The standard deduction is a dollar amount that reduces the amount of income on which
you are taxed.
The amount of the basic standard deduction depends on your filing status. If you are
single, your basic standard deduction for 1996 is $4,000; head of household - $5,900;
married filing jointly or qualifying widow or widower - $6,700; or married filing
separately - $3,350.
The standard deduction for an individual who can be claimed as a dependent on another
person's tax return is the greater of 1) $650 or 2) the individual's earned income (wages,
salary) up to the basic standard deduction for his or her filing status.
In some cases, your standard deduction can consist of two parts, the basic standard
deduction and additional standard deduction amounts for age or blindness or both. If you
are single or head of household, the additional amount is $1,000 for each. If you are
married filing jointly, married filing separately, or a qualifying widow or widower, the
additional amount is $800 for each. If you file a separate return and can claim an
exemption for your spouse, you will be allowed any additional amounts that apply to you or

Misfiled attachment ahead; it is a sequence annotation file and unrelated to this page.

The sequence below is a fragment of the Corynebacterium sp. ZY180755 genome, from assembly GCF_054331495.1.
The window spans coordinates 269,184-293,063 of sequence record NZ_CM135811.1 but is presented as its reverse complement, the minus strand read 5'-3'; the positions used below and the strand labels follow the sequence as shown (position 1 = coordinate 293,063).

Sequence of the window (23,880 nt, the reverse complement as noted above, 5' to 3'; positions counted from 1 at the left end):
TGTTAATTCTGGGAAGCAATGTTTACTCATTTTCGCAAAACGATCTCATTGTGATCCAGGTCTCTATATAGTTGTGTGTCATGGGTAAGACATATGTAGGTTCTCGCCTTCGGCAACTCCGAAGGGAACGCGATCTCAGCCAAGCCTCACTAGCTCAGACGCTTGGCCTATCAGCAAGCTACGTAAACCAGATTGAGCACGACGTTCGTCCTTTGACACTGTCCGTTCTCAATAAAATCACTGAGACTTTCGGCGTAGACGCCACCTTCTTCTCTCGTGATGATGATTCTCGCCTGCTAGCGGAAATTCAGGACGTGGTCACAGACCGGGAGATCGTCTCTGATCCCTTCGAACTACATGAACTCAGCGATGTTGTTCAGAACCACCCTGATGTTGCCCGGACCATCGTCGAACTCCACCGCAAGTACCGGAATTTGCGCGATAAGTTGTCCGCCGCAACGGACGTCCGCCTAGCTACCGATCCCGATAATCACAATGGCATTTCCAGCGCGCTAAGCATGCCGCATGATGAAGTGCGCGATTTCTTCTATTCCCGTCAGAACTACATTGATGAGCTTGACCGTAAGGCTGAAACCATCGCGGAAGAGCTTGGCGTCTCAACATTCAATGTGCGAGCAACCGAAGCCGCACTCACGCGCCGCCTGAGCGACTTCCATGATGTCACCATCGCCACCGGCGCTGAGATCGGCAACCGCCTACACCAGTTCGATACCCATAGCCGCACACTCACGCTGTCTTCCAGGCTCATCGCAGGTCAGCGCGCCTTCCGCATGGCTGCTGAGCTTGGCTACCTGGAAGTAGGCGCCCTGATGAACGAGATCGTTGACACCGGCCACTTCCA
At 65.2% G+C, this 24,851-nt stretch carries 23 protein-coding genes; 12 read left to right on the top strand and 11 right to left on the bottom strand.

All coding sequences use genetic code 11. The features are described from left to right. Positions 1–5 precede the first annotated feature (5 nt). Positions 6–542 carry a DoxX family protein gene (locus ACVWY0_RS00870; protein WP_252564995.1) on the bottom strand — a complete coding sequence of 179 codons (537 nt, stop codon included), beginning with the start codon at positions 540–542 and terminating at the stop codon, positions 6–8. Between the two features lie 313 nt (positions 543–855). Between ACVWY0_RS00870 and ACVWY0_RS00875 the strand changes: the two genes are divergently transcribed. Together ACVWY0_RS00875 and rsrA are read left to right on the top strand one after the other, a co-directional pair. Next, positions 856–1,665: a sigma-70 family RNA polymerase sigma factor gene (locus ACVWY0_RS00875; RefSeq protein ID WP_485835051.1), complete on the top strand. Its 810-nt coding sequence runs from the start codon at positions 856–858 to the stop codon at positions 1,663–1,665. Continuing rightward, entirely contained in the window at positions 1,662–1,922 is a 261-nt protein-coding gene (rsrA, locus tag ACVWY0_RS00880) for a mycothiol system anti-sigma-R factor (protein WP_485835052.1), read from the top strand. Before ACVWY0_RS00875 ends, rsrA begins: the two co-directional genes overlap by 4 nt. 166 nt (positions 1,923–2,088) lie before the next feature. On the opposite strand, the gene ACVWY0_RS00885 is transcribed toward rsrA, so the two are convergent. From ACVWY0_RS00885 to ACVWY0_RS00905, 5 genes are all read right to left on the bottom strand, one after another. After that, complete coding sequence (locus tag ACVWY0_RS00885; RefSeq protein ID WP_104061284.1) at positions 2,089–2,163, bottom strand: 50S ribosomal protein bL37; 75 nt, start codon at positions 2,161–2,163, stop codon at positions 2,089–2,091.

The additional amount for age will be allowed if you are age 65 or older by the last
day of the tax year. You are considered to be 65 on the day before your 65th birthday.
The additional amount for blindness will be allowed if you are blind on the last day of
the tax year.
For example, a single taxpayer who is age 65 and legally blind would be entitled to
a basic standard deduction of $4,000, and an additional standard deduction amount of
$2,000, which is $1,000 for being age 65 and $1,000 for being blind. The total standard
deduction would be $6,000.
If you or your spouse were 65 or older or blind at the end of the year, be sure to
claim the additional standard deduction amounts by checking the appropriate boxes on Form
1040A or Form 1040. You cannot claim the additional standard deduction amount on Form
Certain individuals are not entitled to the standard deduction. They are:
1.A married individual filing a separate return whose spouse itemizes deductions;
2.An individual who was a nonresident alien or dual status alien during any part of the
3.An individual who files a return for a period of less than 12 months due to a change
in his or her annual accounting cycle.
For more information, refer to Publication 501, Exemptions, Standard Deduction, and
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